Welcome to Green Fuel, the company behind the massive Chisumbanje and Middle Sabi ethanol project – Zimbabwe’s first ethanol-only plant. Company officials say Green Fuel is now ready to churn out the first of an annual production of 500 million litres of the green liquid that will herald a new era of huge savings in fuel substitution and cleaner energy for the local motorist.
Green Fuel is a project driven by wealthy Zimbabwean businessman Billy Rautenbach and a consortium of local investors in partnership with the government’s Agriculture and Rural Development Authority, ARDA.
At its peak, says plant manager Peter Glaum, the Chisumbanje ethanol project – and ARDA’s cane growing adjacent farms operated by the private investors trading as Rating (at Middle Sabi) and Macdom (at Chisumbanje) – will create employment for more than 8000 people, becoming one of the single largest job creation ventures in the country in recent years.
Already, the venture is chewing more than $600000 every month in salaries alone for 120 full-time employees and hundreds of contract workers from villages dotted around the ARDA estates. The windfall has transformed the lives of people in Chisumbanje, including others at growth points such as Checheche and in towns as far afield as Chipinge and Chiredzi.
According to Glaum, 5500 hectares of cane is now grown at ARDA’s Middle Sabi (2000 ha) and Chisumbanje (3500ha). By the end of the year (Phase One of the project) about 8000 ha would be under irrigation at the formerly derelict State-owned farms.
The whole project, in which $220 million has been sunk, will result in the production of 40000 ha of sugar cane-for-ethanol in 10 to 15 years, says Glaum. At optimum level, the three plants (Chisumbanje, Middle Sabi and Nuanetsi), will churn out 500 million litres of ethanol annually, thereby dramatically reducing Zimbabwe’s huge fuel bill and changing the way local motorists power their vehicles.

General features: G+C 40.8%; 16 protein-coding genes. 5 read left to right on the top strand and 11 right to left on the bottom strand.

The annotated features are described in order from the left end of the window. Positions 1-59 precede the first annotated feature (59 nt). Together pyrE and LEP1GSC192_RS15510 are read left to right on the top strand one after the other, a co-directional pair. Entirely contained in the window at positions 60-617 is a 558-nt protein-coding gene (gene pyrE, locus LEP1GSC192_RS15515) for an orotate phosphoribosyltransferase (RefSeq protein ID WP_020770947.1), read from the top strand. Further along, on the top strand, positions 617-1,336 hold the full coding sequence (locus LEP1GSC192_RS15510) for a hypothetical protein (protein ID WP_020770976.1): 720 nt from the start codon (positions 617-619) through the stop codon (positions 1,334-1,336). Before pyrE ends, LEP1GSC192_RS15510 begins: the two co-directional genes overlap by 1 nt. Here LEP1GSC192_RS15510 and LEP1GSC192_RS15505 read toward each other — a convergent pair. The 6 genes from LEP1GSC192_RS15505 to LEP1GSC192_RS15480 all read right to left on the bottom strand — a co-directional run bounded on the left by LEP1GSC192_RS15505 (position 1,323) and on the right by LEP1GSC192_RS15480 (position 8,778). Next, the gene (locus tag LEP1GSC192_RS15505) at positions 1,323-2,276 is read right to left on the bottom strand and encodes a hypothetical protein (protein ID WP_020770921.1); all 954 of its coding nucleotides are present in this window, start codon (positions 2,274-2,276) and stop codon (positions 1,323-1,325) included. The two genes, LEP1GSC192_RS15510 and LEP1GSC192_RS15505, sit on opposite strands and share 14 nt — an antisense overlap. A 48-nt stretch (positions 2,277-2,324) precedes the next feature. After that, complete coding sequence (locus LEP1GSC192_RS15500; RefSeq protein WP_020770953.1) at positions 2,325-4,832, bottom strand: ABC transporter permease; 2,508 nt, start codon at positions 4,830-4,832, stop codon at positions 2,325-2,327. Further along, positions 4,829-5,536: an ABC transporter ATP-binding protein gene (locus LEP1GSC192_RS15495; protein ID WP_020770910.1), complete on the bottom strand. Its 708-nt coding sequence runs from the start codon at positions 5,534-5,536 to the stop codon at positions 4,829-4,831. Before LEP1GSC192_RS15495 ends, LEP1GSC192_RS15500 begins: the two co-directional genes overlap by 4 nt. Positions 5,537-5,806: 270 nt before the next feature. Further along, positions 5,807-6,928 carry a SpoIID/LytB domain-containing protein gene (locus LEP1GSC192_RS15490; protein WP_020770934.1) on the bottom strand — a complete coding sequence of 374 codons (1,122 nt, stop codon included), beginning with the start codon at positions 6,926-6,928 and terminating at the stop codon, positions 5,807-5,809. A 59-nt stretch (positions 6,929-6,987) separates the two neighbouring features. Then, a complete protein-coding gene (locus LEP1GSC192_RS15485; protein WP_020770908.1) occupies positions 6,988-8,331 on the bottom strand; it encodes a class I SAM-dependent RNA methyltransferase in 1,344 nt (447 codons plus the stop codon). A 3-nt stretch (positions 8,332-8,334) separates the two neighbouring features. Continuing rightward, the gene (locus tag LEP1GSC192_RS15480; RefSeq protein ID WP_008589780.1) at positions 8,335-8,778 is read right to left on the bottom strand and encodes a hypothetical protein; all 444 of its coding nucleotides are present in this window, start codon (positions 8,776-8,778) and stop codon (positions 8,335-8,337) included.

The plant at Chisumbanje, now at commissioning stage, is expected to produce 350000 litres of ethanol daily and will start operating fully in September.
Another major aspect of the massive ethanol project would be the production of 18 megawatts of electricity to be channeled into the ZESA national grid. Residents of Middle Sabi (and the whole of Manicaland) are keeping fingers crossed that the parastatal
will allow some of this power into their homes and light up villages, growth points and the city of Mutare. Out of the 18 megawatts, only 4 megawatts would be used to power the plant and the estate at Chisumbanje.
Glaum says depending on the calorific value of the current crop at Chisumbanje, he expects the plant to produce between 2 to 3 megawatts of electricity in two months. On the ethanol side, the fully automated Brazilian-style plants would produce two types of fuel; E15 which is 15% ethanol and E85, a more highly concentrated variety.
Zimbabwean motorists with cars manufactured after 2002 would be able to buy and fit a cheap fuel adaptor to power engines with E85 fuel, which is 85% ethanol and expected to cost a fraction of petrol. According to experts such an adapter would sell for about $100
500 million litres: Annual amount of ethanol from Chisumbanje, Middle Sabi and
Nuanetsi in the next 10 years.
$220 million: Money sunk in the rehabilitation of ARDA estates at Chisumbanje and
Middle Sabi and cultivation of sugar cane for ethanol.
8000 ha: Total area under cane production in the first phase of the project.
8000 workers: Full-time and casual employees at the two estates in the first phase of the
5500 ha: Area already under sugar cane at Chisumbanje and Middle Sabi estates.
18 megawatts: Of electricity to be channeled into the ZESA grid from ethanol during the
4 megawatts: Electricity to be consumed at Chisumbanje by the plant and estate.